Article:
Lest We Forget
Norman Krasna Collection
April 15 and 16, 1945
Narration begins before image. Introduces narrator, Norman Krasna, and the film crew, Capt. Ellis Carter and Lt. William Graf, from the Air Force Film Unit. Entrance to Buchenwald. Crowd of former inmates with a band playing. Inmates preparing food. CU of prisoners, some talking - narration lists different nationalities of Russian, Polish, Hungarian, Belgian, French, Norwegian, Czech, English and American. More shots of inmates cooking, looking out windows. Group shot of young male inmates, plus CU. Four year old prisoner The boy is Joseph Schleifstein, born 7 March 1941 in Poland. See Photo Archive #85913, #07230]. Dead bodies, laid out and piled. Several shots of starved inmates. Inmates loading bodies onto a cart. Two U.S. Army men surveying the camp. More CUs of starved inmates. Soup line feeding former inmates. Image of a loudspeaker used in the camp. Crowd of inmates. CU of a grateful inmate.
01:03:26 Demonstration of the hanging and subsequent beating with a club which inmates received. Panning of a pile of bodies outside crematorium with a brief shot inside. Landscape view of camp and crematorium. CU of a beaten body. Pile of burned corpses, ashes, twisted metal. Lime pit for disposing of bodies, CU of a leg. Pile of ashes/bones outside crematorium. Narration says it represents approximately 70 people. CU of inmate showing bloody mouth. Narration says he's an editor from Warsaw and was hit with a rifle butt.
01:05:04 Line of local Germans from Weimar walking into the camp. CUs of well-dressed locals walking, surveying camp. Women covering their mouths. Locals looking at human organs in jars on a table. CU of human organs, including half of a severed head rotated on a table. Local woman running with face covered, men and women walking. Display of tattoos on human skin. CU of several tattoos, with pencil pointing out male nipples. Lamp with shade made of human skin. Photograph of woman - narration says it is Ilse Koch, wife of the former camp commandant. CU display of two shrunken heads. Locals filing into camp, walking past pile of bodies with mouths/faces covered. Pile of corpses in the back of a truck. Locals surveying camp, starving inmates, dead bodies. Locals walking shocked through camp. CU of several men and one women, narration explains they are SS of different nationalities, and the wife of the local hangman. CU of beaten bodies/blood covering the ground. Shot of U.S. soldiers looking at bodies strewn on the ground. Several shots of different piles of bodies. CU of corpse, tattoo visible on arm. CU of two U.S. medical officers reactions.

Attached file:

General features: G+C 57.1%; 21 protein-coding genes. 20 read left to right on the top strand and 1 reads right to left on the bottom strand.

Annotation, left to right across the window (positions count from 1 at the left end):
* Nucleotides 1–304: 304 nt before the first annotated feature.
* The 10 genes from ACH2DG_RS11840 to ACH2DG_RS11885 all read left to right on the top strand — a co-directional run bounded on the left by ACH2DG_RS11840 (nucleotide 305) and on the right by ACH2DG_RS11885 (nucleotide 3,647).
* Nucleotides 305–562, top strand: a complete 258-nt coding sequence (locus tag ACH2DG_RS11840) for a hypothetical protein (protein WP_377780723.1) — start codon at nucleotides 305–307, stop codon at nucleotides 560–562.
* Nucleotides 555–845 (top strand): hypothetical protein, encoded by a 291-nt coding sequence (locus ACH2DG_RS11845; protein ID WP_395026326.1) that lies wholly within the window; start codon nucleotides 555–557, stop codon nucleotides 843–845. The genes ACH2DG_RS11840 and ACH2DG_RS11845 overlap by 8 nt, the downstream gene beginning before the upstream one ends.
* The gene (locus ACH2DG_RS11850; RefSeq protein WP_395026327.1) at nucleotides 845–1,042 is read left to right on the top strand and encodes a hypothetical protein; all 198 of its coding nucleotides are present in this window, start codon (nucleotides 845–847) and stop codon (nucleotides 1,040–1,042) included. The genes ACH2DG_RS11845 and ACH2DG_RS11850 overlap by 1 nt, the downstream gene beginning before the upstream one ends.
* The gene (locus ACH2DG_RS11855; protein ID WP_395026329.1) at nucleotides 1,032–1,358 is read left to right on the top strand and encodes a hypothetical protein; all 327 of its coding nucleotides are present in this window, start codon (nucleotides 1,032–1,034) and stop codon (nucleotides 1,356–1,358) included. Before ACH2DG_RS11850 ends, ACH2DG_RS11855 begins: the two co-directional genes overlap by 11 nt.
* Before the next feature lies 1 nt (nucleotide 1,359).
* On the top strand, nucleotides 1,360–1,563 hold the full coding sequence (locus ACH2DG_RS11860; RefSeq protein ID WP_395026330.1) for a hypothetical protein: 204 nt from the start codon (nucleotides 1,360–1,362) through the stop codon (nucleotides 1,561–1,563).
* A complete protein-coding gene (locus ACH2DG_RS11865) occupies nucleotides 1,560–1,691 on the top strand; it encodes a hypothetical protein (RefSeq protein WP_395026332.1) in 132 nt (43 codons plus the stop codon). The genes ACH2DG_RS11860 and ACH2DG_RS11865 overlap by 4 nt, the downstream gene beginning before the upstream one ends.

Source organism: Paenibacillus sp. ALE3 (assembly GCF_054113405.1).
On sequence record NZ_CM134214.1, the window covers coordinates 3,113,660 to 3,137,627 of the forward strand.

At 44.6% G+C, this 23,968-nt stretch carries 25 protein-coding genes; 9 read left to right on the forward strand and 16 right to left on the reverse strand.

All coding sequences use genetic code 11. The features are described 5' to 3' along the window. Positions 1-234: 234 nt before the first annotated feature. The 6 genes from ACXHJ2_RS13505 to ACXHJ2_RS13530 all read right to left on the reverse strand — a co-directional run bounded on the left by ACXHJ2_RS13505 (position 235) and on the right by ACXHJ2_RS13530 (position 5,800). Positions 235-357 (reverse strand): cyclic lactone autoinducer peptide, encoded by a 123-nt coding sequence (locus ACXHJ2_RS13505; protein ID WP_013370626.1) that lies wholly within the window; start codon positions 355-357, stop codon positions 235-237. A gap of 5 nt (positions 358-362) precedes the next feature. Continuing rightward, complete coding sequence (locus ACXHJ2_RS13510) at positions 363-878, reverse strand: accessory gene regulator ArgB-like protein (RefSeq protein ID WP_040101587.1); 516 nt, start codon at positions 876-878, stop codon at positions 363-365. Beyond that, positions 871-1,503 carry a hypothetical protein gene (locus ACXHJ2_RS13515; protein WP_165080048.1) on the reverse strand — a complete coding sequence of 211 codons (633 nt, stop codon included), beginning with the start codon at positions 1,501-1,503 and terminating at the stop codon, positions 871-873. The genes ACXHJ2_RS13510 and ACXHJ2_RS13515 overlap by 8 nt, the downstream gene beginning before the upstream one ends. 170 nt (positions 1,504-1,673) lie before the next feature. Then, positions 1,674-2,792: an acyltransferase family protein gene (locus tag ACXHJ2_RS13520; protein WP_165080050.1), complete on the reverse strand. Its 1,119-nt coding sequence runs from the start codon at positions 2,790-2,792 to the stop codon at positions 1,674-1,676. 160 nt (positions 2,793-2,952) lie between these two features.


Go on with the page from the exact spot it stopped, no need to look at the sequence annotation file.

01:10:27 Local German men filing into Dachau, looking at a large pile of corpses. CU of German men. Groups of local men pulling bodies from the pile, throwing them up onto wagons. CU of heads of corpses in the pile. Horses pulling wagons full of corpses down a road.
01:12:15 Interspersed shots of piles of corpses and starved inmates. Final shot of 5-6 naked, starved inmates walking away from the camera.
See stories RG-60.0001, RG-60.0003, RG-60.0135, and RG-60.2254 for similar (if not the same) color footage of the liberation of Buchenwald from NARA that is attributed to the US Army Air Force Motion Picture Unit (SFP 186).
See story RG-60.3065 for similar footage (if not the same) color footage of the liberation of Dachau from NARA that is attributed to the US Army Air Force Motion Picture Unit (342 USAF).
See donor file for a complete transcript of Norman Krasna's narration to this film.
This film, along with guests Norman Krasna and William Graf, appeared on television in March 1981 in a Simon Wiesenthal production called "A Time to Remember" hosted by Scott Gourlay.
Biography / History:
Norman Krasna (1909-1984) was an acclaimed Jewish American screenwriter, playwright, producer, and film director. He worked as a film and theatre critic in New York before heading to Hollywood to join Warner Bros. He served with the US Army Air Forces motion picture unit from 1943 to 1945 and returned to Los Angeles to continue his career as a freelance writer. Krasna earned several Academy Award screenwriting nominations, and won an Oscar for 1943's "Princess O'Rourke", which he proudly accepted in his Air Force uniform.
2010.8.1 Beth Krasna, the daughter of filmmaker Norman Krasna, donated an original 16mm kodachrome print of "Lest We Forget" to the United States Holocaust Memorial Museum in January 2010. As part of the United States Air Force Motion Picture Unit, Norman Krasna, Capt. Ellis Carter, and Lt. William Graf documented liberation of the camps on color film in April 1945. After the war, Mr. Krasna obtained the footage from an archival repository in the U.S. (possibly the National Archives and Records Administration), edited this film, and added narration. The film aired on television in March 1981 on a program sponsored by the Simon Wiesenthal Center.
AIR FORCE (U.S.)
CONCENTRATION CAMPS (LIBERATION)
U.S. Army Air Force; Capt. Ellis Carter; Mainzer
postwar before 1950
16mm kodachrome color reversal print
16mm; Uncompressed QT; DigiBeta; ProRes; Betacam SP; DVD; H264
01:00:00 - 01:13:05
US Holocaust Memorial Museum, gift of Beth Krasna